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ITU Workshop on Accessibility/Atelier UIT sur l’accessibilité Bamako, Mali 13 – 15 October 2009. Multi-tools in My Pocket: In-Class Use of Mobile Phones for Children with Disabilities. Kenryu Nakamura Mamoru Iwabuchi Takeo Kondo RCAST, University of Tokyo, Japan Yasutaka Natsuka
ITU Workshop on Accessibility/Atelier UIT sur l’accessibilitéBamako, Mali 13 – 15 October 2009
RCAST, University of Tokyo, Japan
SoftBank Corp., Japan
Prof. Satoshi Fukushima was chosen as one of Asian Heroes of TIME magazine in 2003.
Number of schools (number of students)
Special schools 1,030 (117,000)
Elementary schools 22,258 (7,064,000)
Junior high schools 10,864 (3,600,000)
680,000 students have learning difficulties in regular classrooms of elementary and junior high.
Regardless of the type of disabilities, technology can be a solution to overcome difficulties
For example, taking a note is difficult for a person
with physical disability
who is deaf or hard of hearing
who is blind or have low vision
with intellectual disability
with developmental disability
→ Recording device/function can cover all the
disabilities above in that situation
But it is not commonly recognized. Teachers and parents tend to treat disability with trainings rather than compensate disability using technology.
5. Anxiety toward mobile phones among school teachers and administrators
They tend to restrict the use of mobile phones among children in order to avoid their access to unwanted information.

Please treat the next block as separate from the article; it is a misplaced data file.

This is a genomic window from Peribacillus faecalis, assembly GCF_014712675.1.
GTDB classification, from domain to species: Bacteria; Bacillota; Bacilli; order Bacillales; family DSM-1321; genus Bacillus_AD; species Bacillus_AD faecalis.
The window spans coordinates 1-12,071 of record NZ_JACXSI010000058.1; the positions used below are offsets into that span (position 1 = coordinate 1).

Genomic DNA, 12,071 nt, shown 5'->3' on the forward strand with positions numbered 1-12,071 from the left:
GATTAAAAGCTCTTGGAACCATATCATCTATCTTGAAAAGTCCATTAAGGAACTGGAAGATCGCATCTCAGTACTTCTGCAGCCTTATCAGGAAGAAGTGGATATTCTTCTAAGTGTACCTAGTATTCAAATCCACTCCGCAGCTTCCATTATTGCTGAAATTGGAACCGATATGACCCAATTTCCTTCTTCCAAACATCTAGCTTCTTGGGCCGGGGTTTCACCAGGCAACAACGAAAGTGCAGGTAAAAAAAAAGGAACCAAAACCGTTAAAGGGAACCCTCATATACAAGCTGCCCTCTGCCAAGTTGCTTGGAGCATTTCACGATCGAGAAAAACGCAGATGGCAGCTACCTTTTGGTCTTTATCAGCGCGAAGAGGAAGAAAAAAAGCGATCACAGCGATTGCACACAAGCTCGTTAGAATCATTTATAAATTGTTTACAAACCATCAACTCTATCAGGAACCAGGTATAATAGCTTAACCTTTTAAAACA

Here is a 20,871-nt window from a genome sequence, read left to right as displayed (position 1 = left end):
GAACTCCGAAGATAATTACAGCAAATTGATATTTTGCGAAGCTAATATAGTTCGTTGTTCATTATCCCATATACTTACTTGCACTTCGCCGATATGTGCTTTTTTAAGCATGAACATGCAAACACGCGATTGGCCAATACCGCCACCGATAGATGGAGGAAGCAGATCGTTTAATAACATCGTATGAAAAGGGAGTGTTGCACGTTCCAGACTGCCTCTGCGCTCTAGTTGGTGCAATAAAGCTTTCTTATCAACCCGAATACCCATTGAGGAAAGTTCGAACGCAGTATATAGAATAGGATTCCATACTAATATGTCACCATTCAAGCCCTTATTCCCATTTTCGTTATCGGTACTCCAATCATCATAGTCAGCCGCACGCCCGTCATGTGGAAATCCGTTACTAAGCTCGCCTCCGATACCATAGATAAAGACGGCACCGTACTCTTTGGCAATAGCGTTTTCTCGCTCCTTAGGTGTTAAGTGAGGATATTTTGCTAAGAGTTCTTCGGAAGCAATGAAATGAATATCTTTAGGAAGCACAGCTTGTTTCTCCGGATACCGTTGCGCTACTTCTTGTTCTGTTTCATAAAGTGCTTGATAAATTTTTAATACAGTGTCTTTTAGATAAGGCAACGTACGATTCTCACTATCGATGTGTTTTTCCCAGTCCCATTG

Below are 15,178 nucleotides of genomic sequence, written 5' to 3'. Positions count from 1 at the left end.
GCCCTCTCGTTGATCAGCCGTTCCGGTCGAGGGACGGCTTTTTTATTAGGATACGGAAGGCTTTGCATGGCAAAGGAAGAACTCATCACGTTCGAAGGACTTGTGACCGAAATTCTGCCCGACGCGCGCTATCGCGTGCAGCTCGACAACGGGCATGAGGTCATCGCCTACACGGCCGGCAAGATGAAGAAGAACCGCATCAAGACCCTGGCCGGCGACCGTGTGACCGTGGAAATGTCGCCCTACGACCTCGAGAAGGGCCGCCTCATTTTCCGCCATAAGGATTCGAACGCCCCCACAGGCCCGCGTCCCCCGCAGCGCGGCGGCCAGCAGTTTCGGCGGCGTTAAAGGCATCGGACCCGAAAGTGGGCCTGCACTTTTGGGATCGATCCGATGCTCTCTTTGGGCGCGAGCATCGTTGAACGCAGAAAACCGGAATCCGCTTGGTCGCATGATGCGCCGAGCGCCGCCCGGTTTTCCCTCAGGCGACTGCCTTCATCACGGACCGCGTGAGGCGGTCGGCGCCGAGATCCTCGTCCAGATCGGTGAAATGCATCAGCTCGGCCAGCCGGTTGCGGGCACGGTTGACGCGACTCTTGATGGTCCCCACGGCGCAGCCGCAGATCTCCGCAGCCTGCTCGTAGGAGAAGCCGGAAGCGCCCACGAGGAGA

Year 2008: Japanese government proposed “no mobile phones for elementary school pupils” to prevent harmful information to them
Year 2009 (June): Children’s act (revised) in Ishikawa, Japan:
Parents and family are asked to prohibit school-age children (age under 15) from using mobile phones except for the cases of the prevention against disaster and crimes, or other special cases.
Government survey (Dec. 2008) showed over 90% of elementary/junior high schools prohibit students’ use of mobile phones at school
Child A (intellectual disability)
Child A onetime forgot getting off the train and lost his way to school. He handed his mobile phone to a stranger and the person could call and ask the child’s family to pick him up. Mobile phone can give a sense of security to this child and his family and enables the child to go to school independently.
Child B (dysgraphia)
Memo features of mobile phones enables her to write in a proper manner and helped to build her self-confidence.
Child C was often panicked due to his time insensitivity; he did not understand how long he had to wait or be in class even the number of minutes left was told. Graphical timer of a mobile phone helped him to understand time.
Child D (autism)
It was difficult for Child D to explain his idea verbally. He then used a mobile phone to take pictures of what he liked and wanted to do. The pictures were shown to his classmates. The device helped him to enrich his communication with friends.
Child E was not able to use printed dictionary due to his motor disability.But, he could access to electronic dictionary in mobile phone.
Create a textbook and hold seminars for teachers and parents in Japan.
Conduct research into the use of existing and generally available mainstream technology
Conducting Research of attitude toward use of mobile phone in school
Translate the textbook into English
→Widespread use of accessibility features of PC
→ A scheme for AT provision
ICT Accessibility Textbook